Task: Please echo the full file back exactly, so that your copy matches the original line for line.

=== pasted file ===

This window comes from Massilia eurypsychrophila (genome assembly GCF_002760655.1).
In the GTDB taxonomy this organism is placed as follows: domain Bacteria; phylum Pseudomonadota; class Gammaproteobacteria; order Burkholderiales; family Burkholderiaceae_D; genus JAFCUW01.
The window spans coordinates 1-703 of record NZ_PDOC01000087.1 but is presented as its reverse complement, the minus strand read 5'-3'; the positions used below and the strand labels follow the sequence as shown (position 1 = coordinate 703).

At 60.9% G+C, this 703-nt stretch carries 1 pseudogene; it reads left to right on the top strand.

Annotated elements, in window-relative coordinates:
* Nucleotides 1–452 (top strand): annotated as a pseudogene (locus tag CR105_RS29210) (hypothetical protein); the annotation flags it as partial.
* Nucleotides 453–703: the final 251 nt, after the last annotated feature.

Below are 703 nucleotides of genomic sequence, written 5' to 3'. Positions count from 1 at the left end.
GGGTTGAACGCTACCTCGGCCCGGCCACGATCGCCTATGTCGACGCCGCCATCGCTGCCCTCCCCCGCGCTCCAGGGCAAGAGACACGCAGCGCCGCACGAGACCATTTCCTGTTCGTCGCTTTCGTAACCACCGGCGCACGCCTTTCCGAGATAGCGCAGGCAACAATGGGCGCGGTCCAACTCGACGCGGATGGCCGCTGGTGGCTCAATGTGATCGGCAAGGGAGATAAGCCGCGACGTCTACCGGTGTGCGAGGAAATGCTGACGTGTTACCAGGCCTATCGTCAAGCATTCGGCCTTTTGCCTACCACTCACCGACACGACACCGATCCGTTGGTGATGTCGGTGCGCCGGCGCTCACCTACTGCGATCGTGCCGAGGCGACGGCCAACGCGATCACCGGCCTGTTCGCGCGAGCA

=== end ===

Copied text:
This window comes from Massilia eurypsychrophila (genome assembly GCF_002760655.1).
In the GTDB taxonomy this organism is placed as follows: domain Bacteria; phylum Pseudomonadota; class Gammaproteobacteria; order Burkholderiales; family Burkholderiaceae_D; genus JAFCUW01.
The window spans coordinates 1-703 of record NZ_PDOC01000087.1 but is presented as its reverse complement, the minus strand read 5'-3'; the positions used below and the strand labels follow the sequence as shown (position 1 = coordinate 703).

At 60.9% G+C, this 703-nt stretch carries 1 pseudogene; it reads left to right on the top strand.

Annotated elements, in window-relative coordinates:
* Nucleotides 1–452 (top strand): annotated as a pseudogene (locus tag CR105_RS29210) (hypothetical protein); the annotation flags it as partial.
* Nucleotides 453–703: the final 251 nt, after the last annotated feature.

Below are 703 nucleotides of genomic sequence, written 5' to 3'. Positions count from 1 at the left end.
GGGTTGAACGCTACCTCGGCCCGGCCACGATCGCCTATGTCGACGCCGCCATCGCTGCCCTCCCCCGCGCTCCAGGGCAAGAGACACGCAGCGCCGCACGAGACCATTTCCTGTTCGTCGCTTTCGTAACCACCGGCGCACGCCTTTCCGAGATAGCGCAGGCAACAATGGGCGCGGTCCAACTCGACGCGGATGGCCGCTGGTGGCTCAATGTGATCGGCAAGGGAGATAAGCCGCGACGTCTACCGGTGTGCGAGGAAATGCTGACGTGTTACCAGGCCTATCGTCAAGCATTCGGCCTTTTGCCTACCACTCACCGACACGACACCGATCCGTTGGTGATGTCGGTGCGCCGGCGCTCACCTACTGCGATCGTGCCGAGGCGACGGCCAACGCGATCACCGGCCTGTTCGCGCGAGCA